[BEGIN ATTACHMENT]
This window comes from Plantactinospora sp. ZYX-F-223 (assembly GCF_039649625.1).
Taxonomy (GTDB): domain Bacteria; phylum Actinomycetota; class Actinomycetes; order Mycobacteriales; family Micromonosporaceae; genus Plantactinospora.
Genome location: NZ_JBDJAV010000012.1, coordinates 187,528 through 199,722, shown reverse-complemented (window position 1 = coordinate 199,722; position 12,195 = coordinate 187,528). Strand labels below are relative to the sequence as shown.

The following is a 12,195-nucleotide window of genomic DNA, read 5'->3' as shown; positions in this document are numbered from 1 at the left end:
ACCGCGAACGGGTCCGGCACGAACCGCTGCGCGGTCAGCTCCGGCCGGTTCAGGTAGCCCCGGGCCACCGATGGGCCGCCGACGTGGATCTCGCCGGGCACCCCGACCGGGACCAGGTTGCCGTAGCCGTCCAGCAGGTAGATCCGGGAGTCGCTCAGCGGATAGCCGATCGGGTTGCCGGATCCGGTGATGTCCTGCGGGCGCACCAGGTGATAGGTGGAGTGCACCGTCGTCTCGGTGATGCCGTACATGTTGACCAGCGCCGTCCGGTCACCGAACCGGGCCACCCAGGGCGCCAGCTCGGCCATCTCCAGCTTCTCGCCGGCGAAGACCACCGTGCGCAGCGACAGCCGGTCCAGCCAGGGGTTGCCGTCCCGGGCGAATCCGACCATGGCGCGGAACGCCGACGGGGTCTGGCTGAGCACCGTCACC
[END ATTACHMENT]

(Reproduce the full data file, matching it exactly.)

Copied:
This window comes from Plantactinospora sp. ZYX-F-223 (assembly GCF_039649625.1).
Taxonomy (GTDB): domain Bacteria; phylum Actinomycetota; class Actinomycetes; order Mycobacteriales; family Micromonosporaceae; genus Plantactinospora.
Genome location: NZ_JBDJAV010000012.1, coordinates 187,528 through 199,722, shown reverse-complemented (window position 1 = coordinate 199,722; position 12,195 = coordinate 187,528). Strand labels below are relative to the sequence as shown.

The following is a 12,195-nucleotide window of genomic DNA, read 5'->3' as shown; positions in this document are numbered from 1 at the left end:
ACCGCGAACGGGTCCGGCACGAACCGCTGCGCGGTCAGCTCCGGCCGGTTCAGGTAGCCCCGGGCCACCGATGGGCCGCCGACGTGGATCTCGCCGGGCACCCCGACCGGGACCAGGTTGCCGTAGCCGTCCAGCAGGTAGATCCGGGAGTCGCTCAGCGGATAGCCGATCGGGTTGCCGGATCCGGTGATGTCCTGCGGGCGCACCAGGTGATAGGTGGAGTGCACCGTCGTCTCGGTGATGCCGTACATGTTGACCAGCGCCGTCCGGTCACCGAACCGGGCCACCCAGGGCGCCAGCTCGGCCATCTCCAGCTTCTCGCCGGCGAAGACCACCGTGCGCAGCGACAGCCGGTCCAGCCAGGGGTTGCCGTCCCGGGCGAATCCGACCATGGCGCGGAACGCCGACGGGGTCTGGCTGAGCACCGTCACC